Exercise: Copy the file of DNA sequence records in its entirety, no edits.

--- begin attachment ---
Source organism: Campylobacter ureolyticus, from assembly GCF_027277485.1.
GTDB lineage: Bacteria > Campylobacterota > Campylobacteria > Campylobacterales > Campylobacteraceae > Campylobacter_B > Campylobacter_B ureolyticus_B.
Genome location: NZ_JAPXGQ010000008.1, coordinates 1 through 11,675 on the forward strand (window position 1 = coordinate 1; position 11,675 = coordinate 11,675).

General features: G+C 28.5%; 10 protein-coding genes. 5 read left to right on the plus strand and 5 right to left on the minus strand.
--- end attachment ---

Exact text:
Source organism: Campylobacter ureolyticus, from assembly GCF_027277485.1.
GTDB lineage: Bacteria > Campylobacterota > Campylobacteria > Campylobacterales > Campylobacteraceae > Campylobacter_B > Campylobacter_B ureolyticus_B.
Genome location: NZ_JAPXGQ010000008.1, coordinates 1 through 11,675 on the forward strand (window position 1 = coordinate 1; position 11,675 = coordinate 11,675).

General features: G+C 28.5%; 10 protein-coding genes. 5 read left to right on the plus strand and 5 right to left on the minus strand.